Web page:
The Core 100 program invites students and faculty from the College to join us for our weekly lecture series. Each week, all of the first-year students participate in lecture-discussions with about 400 of their classmates. We have space in the Center for the Arts (Building 1P) Williamson Theatre to accommodate individual guests (no permission needed) and can have as many as two additional classes at each of the lectures. Permission is not necessary for classes to attend, but please notify Donna Scimeca at 718.982.3405 if you plan to bring a class.
The lectures are 50 minutes in length and are all in the Williamson Theatre. They meet on the following days/times: Wednesdays at 12:20pm and 3:35pm, and on Thursdays at 8:00am, 10:10am, 4:40pm, and 6:30pm.
In the fall, the Saturday 10:10am lectures are held in the Williamson Theatre, but due to space limitations, we unfortunately cannot accommodate additional classes.
The Lecture Series schedule for the Week of Feb. 8, 2016 is as follows:
Wednesday, Feb. 10:
-12:20pm: “A Call to Arms for Liberty’s Sake,” presented by William Fallon
This lecture will examine how the Enlightenment thinkers helped lay the groundwork for the American rebellion; also, it will present all of the Acts legislated by the British Parliament upon the colonies. These Acts were the catalyst for the revolution and the eventual Declaration of Independence from England. Lastly, the lecture will look at some key conflicts of the war, and the eventual peace treaty.
William Fallon received his Master’s degree from the College of Staten Island in January 2014. His focus is American History, specifically 20th century and foreign policy. This is William’s second semester teaching Core 100.
Thursday, Feb. 11:
8:00am: “The First Phase of American Abolition (American Revolution),” presented by Steven Kaufman
This lecture will look at the three historiographical origins of New World abolition in the 18th century and the results of these arguments for both whites and blacks as a result of the American Revolution.
Steven Kaufman graduated Magna Cum Laude with a BA and MA from CSI. He has been a tutor in Academic Support since Summer 2009, specializing in Core. He has also been a tutor in the SEEK Program since Fall 2015, specializing in Core. He has taught five Tutor Intensive groups during Winter and Summer Immersions.
10:10am: “John Locke and the American Revolution,” presented by Michael Batson
This lecture will provide an overview of John Locke’s Social Contract theory and examine the role his ideas played in the American Revolution and in shaping this nation’s political, legal, and economic systems. The lecture will place Locke in historical context, as both an Enlightenment figure and as a witness to the political upheaval of the English Civil War in the mid-17th century, to see where and how his ideas formed.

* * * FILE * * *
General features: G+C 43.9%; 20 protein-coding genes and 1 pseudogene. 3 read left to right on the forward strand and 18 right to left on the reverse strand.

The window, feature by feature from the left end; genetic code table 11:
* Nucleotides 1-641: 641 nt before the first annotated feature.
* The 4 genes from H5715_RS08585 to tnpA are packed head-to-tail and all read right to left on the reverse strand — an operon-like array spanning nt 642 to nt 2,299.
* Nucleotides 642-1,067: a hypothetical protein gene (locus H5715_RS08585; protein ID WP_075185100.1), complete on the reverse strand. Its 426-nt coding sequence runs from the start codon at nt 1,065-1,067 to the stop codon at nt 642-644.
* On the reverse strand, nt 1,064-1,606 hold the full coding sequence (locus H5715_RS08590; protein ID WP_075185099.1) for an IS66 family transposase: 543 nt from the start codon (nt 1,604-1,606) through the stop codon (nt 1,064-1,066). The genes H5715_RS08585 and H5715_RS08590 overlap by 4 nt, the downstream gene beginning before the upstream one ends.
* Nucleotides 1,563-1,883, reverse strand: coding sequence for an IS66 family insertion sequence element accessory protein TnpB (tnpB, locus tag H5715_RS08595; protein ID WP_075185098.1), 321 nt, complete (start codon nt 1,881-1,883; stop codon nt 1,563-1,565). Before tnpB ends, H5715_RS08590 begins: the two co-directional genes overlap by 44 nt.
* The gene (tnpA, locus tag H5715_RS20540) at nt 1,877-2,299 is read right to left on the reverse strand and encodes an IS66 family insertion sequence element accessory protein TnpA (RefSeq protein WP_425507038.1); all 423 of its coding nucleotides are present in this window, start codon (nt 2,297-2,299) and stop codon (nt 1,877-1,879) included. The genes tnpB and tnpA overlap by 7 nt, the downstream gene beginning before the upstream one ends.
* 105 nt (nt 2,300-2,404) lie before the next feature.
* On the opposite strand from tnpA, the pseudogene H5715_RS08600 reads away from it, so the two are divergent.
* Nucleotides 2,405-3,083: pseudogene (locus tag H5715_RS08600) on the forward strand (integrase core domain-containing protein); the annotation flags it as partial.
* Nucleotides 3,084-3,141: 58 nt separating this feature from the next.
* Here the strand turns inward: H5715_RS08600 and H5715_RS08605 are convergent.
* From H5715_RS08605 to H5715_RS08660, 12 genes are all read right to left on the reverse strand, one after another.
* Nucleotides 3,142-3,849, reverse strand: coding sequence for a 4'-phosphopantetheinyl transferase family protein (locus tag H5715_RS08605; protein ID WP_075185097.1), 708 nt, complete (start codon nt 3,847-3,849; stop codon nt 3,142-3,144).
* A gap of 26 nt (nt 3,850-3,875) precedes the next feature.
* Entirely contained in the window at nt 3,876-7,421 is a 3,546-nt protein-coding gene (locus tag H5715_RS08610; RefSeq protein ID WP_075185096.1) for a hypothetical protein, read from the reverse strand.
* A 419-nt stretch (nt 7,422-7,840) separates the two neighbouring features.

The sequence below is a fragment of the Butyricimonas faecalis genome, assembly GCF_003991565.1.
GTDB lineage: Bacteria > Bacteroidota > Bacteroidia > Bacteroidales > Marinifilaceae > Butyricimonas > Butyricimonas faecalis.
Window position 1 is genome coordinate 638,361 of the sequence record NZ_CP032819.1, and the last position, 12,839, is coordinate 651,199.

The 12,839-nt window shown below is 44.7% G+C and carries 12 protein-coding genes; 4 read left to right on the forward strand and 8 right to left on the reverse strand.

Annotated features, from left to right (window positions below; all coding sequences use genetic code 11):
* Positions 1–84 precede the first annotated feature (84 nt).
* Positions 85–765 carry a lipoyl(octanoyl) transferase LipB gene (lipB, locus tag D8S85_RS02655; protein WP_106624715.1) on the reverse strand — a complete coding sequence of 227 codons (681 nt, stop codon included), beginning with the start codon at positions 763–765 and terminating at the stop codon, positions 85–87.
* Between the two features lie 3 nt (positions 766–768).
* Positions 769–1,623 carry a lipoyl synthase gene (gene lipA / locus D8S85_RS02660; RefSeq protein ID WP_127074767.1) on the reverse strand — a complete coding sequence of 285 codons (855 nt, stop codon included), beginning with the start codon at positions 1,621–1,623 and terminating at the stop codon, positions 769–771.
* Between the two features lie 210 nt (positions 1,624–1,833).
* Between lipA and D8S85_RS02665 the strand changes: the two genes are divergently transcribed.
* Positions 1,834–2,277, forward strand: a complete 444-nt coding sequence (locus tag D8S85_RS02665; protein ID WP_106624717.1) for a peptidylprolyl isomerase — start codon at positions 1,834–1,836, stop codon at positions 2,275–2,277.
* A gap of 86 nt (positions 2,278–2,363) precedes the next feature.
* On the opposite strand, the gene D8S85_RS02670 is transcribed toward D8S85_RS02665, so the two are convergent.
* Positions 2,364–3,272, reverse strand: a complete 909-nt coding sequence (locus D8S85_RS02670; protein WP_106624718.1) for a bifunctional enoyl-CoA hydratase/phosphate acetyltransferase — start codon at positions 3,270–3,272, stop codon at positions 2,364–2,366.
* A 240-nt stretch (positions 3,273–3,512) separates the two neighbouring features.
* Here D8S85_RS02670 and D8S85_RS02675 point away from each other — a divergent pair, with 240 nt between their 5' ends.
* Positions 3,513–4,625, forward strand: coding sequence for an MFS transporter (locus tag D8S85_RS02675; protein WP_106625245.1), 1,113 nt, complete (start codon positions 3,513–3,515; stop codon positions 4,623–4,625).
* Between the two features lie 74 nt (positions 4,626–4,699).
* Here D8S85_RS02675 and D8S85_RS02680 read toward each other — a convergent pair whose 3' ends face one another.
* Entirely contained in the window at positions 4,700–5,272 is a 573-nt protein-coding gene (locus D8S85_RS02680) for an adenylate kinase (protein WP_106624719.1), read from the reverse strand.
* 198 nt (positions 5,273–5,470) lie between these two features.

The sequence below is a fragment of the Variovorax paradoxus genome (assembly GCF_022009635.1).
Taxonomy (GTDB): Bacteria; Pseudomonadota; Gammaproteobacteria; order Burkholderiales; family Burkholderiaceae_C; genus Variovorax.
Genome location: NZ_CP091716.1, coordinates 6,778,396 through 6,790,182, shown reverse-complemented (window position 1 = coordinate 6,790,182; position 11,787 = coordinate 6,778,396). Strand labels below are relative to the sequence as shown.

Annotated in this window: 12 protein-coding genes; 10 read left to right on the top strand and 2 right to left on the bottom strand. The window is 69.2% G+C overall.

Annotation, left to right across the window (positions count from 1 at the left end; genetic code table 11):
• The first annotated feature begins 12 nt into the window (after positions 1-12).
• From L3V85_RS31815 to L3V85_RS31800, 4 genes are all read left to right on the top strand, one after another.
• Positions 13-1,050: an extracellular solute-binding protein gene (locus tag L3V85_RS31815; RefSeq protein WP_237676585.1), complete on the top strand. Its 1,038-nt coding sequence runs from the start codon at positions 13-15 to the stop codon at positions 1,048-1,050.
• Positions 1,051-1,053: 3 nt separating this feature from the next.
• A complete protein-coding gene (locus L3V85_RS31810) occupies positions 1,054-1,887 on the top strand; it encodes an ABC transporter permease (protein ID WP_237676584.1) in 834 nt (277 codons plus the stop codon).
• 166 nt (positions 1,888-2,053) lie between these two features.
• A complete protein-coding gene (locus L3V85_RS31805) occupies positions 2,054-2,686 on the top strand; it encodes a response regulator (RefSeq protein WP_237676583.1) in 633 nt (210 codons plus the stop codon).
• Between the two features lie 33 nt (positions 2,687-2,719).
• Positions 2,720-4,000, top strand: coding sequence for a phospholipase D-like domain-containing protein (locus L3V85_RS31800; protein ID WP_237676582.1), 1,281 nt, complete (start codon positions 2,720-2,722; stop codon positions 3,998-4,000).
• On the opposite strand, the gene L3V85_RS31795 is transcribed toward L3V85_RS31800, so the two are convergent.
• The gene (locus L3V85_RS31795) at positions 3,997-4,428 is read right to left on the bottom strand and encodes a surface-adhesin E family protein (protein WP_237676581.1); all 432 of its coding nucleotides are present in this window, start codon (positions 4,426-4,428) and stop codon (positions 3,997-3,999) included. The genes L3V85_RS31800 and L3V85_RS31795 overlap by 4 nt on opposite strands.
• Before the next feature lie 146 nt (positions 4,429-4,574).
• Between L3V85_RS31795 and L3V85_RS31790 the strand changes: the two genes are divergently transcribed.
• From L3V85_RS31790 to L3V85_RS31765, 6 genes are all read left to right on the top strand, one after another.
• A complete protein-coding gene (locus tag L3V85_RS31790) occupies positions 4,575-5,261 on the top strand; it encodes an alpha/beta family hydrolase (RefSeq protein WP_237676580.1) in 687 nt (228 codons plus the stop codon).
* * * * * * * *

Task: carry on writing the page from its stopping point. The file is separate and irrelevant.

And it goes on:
Michael Batson has been a Professor at the College of Staten Island since fall 2000. He teaches history, women’s studies, and Core 100. He earned his Master’s degree in Liberal Studies. Professor Batson specializes in social history (the history of ordinary people and historically marginalized groups).
4:40pm: “American Revolution-Battle of Trenton,” presented by Michael Matthews
This lecture will focus on the importance of the Battle of Trenton in the American Revolution. This lecture will include clips of the film The Crossing that depicts the Battle of Trenton.
Michael Matthews earned both his Bachelor of Arts and Master of Arts degrees at Brooklyn College/CUNY. He also has a Master’s degree in Business Administration (Finance) from Fordham University.
6:30pm: “The American Revolution,” presented by Vincent DePaolo
The American Revolution was a fight for “life, liberty, and the pursuit of happiness.” The Revolution was an intellectual as well as a physical fight to form a new country and a government the world had never seen before.
Professor DePaolo is teaching CORE 100 for the fourth semester. He previously was an Adjunct Instructor at Long Island University- Brooklyn Campus in the History Department teaching introductory world history survey courses. He received his BA in History and MS in Social Science with a concentration in History and Advanced Graduate Certificate in United Nation Studies at Long Island University- Brooklyn Campus. He has also received his MSEd in Secondary Social Studies from the College of Staten Island/CUNY.